Adobe Voice: Professional presentations without the creative agency

Adobe, best known for its suite of professional-grade creative products, released Adobe Voice, a free iPad app that lets nonprofits, business, and students easily create sleek videos at no cost.

Adobe released a new iPad app called Voice, which lets those without a budget for a creative agency create professional-grade videos about a brand or cause.

Powerpoints? That’s so old school.

Adobe wants to enable businesses to talk about their brand through interactive storytelling without having to hire a creative agency. Adobe’s solution? A new, free app for the iPad called Voice, which combines pre-made animation, graphics, photos, and narration tools to allow companies to easily create professional-grade videos. This is a different type of customer for the software company, but hints at its interest in a new audience.

“You don’t have to stare at a blank page, mess around with bullets and slides or film anything,” says the Adobe Voice team in a blog post. “You just record your voice, select beautiful icons and imagery and it’s all automatically combined with a soundtrack and cinematic-effects. All you have to do is tell the story. And the app takes care of the rest.”

Users can choose from different themes (such as a chalkboard or watercolor painting), more than 25,000 photos (or their own photos from their iPad library), and a variety of music options to create the look and feel of their brand. Then, they can add text and voiceover narration recorded directly into the iPad. Voice adds professional-looking effects automatically, such as smooth transitions, small animations, and motion blur.

Adobe points out that this can be helpful for businesses, nonprofits, and school projects.
“The story starter functions in Voice allow my students to quickly ascertain what their intent and purpose is,” says Jeff Larson, a high school teacher, about the app on the iTunes store. “It gives them a nice framework, and guides them step-by-step through what they want to say.” In a video of Mr. Larson’s class, students are able to create quick videos and share ideas about different issues using the app.

In anther video, Stephanie Kuoch, founder of Steppie Clothing and Accessories, shows how she can create videos with a personal touch, even while managing all the other aspects of her business.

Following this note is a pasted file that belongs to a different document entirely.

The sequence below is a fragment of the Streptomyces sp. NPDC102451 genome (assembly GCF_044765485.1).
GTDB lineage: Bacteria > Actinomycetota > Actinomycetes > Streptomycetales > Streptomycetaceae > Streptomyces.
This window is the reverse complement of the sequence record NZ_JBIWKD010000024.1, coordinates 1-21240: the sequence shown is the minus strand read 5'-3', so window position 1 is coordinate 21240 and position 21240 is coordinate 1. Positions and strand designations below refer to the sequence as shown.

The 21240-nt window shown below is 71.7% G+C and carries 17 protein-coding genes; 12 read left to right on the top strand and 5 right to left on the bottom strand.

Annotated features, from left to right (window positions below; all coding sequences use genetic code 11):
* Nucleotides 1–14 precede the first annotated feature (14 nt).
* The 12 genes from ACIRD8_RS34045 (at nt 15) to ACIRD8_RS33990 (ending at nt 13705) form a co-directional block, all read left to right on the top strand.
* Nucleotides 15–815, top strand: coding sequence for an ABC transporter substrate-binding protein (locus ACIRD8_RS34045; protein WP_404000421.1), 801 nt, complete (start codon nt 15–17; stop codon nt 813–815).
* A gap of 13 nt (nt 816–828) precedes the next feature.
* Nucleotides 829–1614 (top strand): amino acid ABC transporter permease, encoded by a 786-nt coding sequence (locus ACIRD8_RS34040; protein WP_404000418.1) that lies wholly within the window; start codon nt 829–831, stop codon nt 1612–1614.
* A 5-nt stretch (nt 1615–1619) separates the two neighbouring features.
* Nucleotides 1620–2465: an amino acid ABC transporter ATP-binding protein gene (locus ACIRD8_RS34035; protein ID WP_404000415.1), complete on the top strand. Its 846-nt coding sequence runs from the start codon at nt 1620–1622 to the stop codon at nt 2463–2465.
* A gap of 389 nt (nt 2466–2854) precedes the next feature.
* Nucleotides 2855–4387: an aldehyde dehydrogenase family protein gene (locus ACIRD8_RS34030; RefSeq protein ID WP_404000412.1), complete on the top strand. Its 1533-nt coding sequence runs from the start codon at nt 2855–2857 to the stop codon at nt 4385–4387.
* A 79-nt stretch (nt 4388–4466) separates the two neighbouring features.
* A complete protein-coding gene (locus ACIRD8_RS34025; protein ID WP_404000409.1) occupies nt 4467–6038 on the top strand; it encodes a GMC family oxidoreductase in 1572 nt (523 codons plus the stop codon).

“The best thing is the ability to use my voice to share my message with customers,” she says. “I’m able to recreate that personal connection.”

However, if businesses use this, they have to be careful to make the video unique. Users can’t add their own filmmaking, which means they’ll have to rely on the internal media library. Granted it is huge, but users will have to keep the vibe authentic to keep the video from looking like a scrolling reel of stock images. Adobe does include instructional prompts that help users determine the cause and intent of their video in order to keep the message streamlined. The really nice thing about Voice is that users don't have to worry about copyright issues – all images and music is from Creative Commons and Adobe automatically adds credit for all the media at the end.

Previously, Adobe has stayed more within the realm of professional creatives and major enterprise clients with programs such as Photoshop, AfterEffects, and Flash. This move indicates consideration for nonprofits, small businesses, students, and schools, groups without the budget for a graphic designer or outside creative agency, but who still want a stylish and professional way to present their story.

Recently, app and software companies have been toying with new ways to make the business world a bit more tech savvy. LinkedIn and organizational app company EverNote teamed up to create a business card scanning app that connects business cards to LinkedIn’s professional network and EverNote’s suite of applications.

You've read  of  free articles. Subscribe to continue.

Dear Reader,

About a year ago, I happened upon this statement about the Monitor in the Harvard Business Review – under the charming heading of “do things that don’t interest you”:

“Many things that end up” being meaningful, writes social scientist Joseph Grenny, “have come from conference workshops, articles, or online videos that began as a chore and ended with an insight. My work in Kenya, for example, was heavily influenced by a Christian Science Monitor article I had forced myself to read 10 years earlier. Sometimes, we call things ‘boring’ simply because they lie outside the box we are currently in.”

If you were to come up with a punchline to a joke about the Monitor, that would probably be it. We’re seen as being global, fair, insightful, and perhaps a bit too earnest. We’re the bran muffin of journalism.

But you know what? We change lives. And I’m going to argue that we change lives precisely because we force open that too-small box that most human beings think they live in.

The Monitor is a peculiar little publication that’s hard for the world to figure out. We’re run by a church, but we’re not only for church members and we’re not about converting people. We’re known as being fair even as the world becomes as polarized as at any time since the newspaper’s founding in 1908.

We have a mission beyond circulation, we want to bridge divides. We’re about kicking down the door of thought everywhere and saying, “You are bigger and more capable than you realize. And we can prove it.”

If you’re looking for bran muffin journalism, you can subscribe to the Monitor for $15. You’ll get the Monitor Weekly magazine, the Monitor Daily email, and unlimited access to

QR Code to Adobe Voice: Professional presentations without the creative agency
Read this article in
QR Code to Subscription page
Start your subscription today